The jury is still out on that issue.

Downstream into the project cycle comes from a step preceding it where due recognition of Quality at Entry (QAE) requirements prior to project approval has been ensured. Questions that often emerge in downstream are infrastructure project related social and environmental impacts. Thus the QAE stage is absolutely critical to bring in the immediate and long-term local environmental and social dimensions. Which begs to ask- are the governance mechanisms within project financiers ensuring that these issues at QAE have been meaningfully integrated into the project design to ensure sustainable infrastructure outcomes? Have these QAE requirements been verified in terms of robust methodologies, multiple layers of checks and balances with validation exercises? If not, the downstream harsh realities of project sites will be marred with irreparable social and environmental damage. This can lead to social upheaval, political, and economic tensions and not to mention the potential threat of deep financial risk of failed projects to both public and private investors.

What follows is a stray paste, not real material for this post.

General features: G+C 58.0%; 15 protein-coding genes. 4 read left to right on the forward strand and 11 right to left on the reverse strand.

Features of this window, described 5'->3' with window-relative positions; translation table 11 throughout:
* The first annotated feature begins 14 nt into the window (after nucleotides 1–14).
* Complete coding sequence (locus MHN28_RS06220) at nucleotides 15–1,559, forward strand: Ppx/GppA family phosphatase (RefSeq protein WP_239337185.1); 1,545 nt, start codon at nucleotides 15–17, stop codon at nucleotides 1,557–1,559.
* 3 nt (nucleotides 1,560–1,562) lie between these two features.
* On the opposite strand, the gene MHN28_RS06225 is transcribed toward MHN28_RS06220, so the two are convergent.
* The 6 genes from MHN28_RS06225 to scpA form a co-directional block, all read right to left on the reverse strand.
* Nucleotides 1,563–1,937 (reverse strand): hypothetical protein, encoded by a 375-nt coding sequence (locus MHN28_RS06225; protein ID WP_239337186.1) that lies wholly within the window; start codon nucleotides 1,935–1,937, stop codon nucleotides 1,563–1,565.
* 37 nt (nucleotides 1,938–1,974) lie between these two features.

Concluding Reflections

Keeping all these considerations in mind, the nature of infrastructure projects these days are showing a trend of multiple financiers in a project mix. Public finance in the form of MDs is showing increasing trends in co-financed projects. There are numerous players from the MDB scene such as ADB, International Finance Corporation (IFC), AIIB, European Bank for Reconstruction and Development (EBRD) and the WB. These co-financed projects are peppered across the Asia region in sectors of energy, transport, etc. The civil society takes on co-financed projects has not been positive. Immediate reactions point towards banks trying to shirk responsibility on due diligence and responsibilities, while private sector project developers are gifted a broader capital base for each of these projects.